Take some time at the end of the year to out to work on your business’s budget for the coming year. Small business budget planning offers many benefits. For example, it encourages monetary responsibility and helps you foresee cash flow and financing needs, be ready for taxes and other upcoming expenses, identify opportunities for cost-cutting and for growth, and take stock of your company’s overall performance and financial health.
The prospect can seem daunting—especially if you’ve never done it in a thorough way—as there’s a lot to review, project, and consider. But small business budget planning is so important to steering the ship, and it can be a significant factor in whether your businesses thrives or ends up in the red.
Follow these basic steps for small business budget planning to help ensure that things run smoothly and that you’re well positioned to achieve greater success in the coming year.
Also, be sure to review this budget and your financial records at the end of each month in the new year. You need to constantly stay on top of whether your projections and plans are panning out as expected, and whether you’re sticking to the budget you established. Make adjustments as needed.
Successful Small Business Budget Planning
- Review this year’s budget. If you had one, go through your budget for the past year and compare it to your financial records. Pay attention to how well it matches up to the actual revenue and spending your business experienced. This gives you insights that help create a new budget that’s more realistic and accurate.
- Project next year’s income month by month. This is obviously much easier if you have records going back at least a few years. If not, ask some people with comparable businesses in your industry if they can offer any insights. Having realistic income projections is essential to avoiding overspending, and to knowing what funds will be available to invest in your growth.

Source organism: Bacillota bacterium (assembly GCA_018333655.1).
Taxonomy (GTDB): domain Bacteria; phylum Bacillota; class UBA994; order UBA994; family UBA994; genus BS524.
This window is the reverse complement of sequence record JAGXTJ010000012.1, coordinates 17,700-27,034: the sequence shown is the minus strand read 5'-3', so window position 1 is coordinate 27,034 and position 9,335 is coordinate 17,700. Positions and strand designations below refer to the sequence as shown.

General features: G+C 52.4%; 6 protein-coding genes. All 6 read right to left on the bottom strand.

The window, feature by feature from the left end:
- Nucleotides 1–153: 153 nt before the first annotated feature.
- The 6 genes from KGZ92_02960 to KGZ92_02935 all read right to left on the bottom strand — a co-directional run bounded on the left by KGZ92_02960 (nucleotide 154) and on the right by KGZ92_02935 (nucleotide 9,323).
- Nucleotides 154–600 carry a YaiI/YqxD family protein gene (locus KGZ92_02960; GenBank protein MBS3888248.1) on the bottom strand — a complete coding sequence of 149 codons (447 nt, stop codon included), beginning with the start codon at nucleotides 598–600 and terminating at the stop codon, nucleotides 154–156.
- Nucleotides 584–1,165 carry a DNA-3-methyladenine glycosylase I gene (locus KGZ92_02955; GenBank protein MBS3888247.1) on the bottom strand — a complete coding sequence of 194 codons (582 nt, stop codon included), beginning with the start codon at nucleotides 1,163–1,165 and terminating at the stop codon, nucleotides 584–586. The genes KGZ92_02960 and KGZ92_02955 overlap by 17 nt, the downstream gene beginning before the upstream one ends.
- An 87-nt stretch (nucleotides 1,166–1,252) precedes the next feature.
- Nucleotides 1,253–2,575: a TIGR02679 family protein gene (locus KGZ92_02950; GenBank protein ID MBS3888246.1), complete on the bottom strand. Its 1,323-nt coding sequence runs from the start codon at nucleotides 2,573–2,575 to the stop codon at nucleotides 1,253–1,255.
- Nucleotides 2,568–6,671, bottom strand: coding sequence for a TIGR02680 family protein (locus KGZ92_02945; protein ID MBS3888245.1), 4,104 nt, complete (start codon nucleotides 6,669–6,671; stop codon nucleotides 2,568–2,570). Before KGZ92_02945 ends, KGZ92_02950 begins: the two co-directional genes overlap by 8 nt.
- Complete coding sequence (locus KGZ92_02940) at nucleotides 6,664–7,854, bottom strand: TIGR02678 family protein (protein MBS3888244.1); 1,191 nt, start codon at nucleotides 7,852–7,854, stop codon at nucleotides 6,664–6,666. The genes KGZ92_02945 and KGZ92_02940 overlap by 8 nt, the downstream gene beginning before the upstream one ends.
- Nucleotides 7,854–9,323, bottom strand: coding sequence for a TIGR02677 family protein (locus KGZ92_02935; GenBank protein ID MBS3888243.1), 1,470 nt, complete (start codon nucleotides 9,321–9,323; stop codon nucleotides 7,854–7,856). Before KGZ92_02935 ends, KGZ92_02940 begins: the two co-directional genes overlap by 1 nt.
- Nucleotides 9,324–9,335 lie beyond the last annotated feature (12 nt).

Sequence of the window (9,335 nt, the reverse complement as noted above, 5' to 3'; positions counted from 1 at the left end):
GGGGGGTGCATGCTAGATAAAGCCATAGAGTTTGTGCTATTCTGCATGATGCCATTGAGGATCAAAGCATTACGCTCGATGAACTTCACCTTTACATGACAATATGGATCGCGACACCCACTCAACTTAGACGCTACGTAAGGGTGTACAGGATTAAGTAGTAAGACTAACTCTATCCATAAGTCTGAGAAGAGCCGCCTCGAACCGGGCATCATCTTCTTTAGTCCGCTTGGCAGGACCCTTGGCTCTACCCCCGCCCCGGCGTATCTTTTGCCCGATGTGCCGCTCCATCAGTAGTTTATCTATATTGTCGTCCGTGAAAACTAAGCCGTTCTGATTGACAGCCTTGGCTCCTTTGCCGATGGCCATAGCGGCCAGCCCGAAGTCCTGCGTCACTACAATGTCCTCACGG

- Add up your fixed and variable costs. Solid projections of your expenses are necessary to avoid money struggles or even financial crises, and also for understanding how much you’ll have available for investments. Tally the next year’s fixed costs, which include items like rent or mortgage, utilities, payroll, taxes, insurance, certain supplies, service and subscription fees, association membership fees, and so on. If you’re unsure about tax obligations, as a general rule, assume 30 percent of earnings for quarterly tax payments. Do your best to project variable costs, too, which may include things like certain supplies, postage and shipping, commissions, company vehicle fuel and maintenance, etc.
- Plan for one-time and unexpected costs. One of the biggest mistakes in any type of financial planning is overlooking one-time and unforeseen expenses. When small business budget planning, build in room for foreseeable one-time costs (Are you planning an employee appreciation party or retreat? To buy a new appliance or replace furniture for the office?). Also, be reasonably prepared for unexpected expenses, which may occur if a piece of equipment goes down or you suddenly need to hire an additional employee, for example. Unexpected expenses can easily derail a budget if they aren’t taken into consideration.
- Put it all together. Subtract your total costs from your total income on a monthly and annual basis. Hopefully, the results are well into the black. All of the above steps allow a clear picture to emerge that prepares you for expenses in the new year and for smart spending (including how much you spend and when you spend it) on promotions, upgrades, expansions, and other investments in greater success.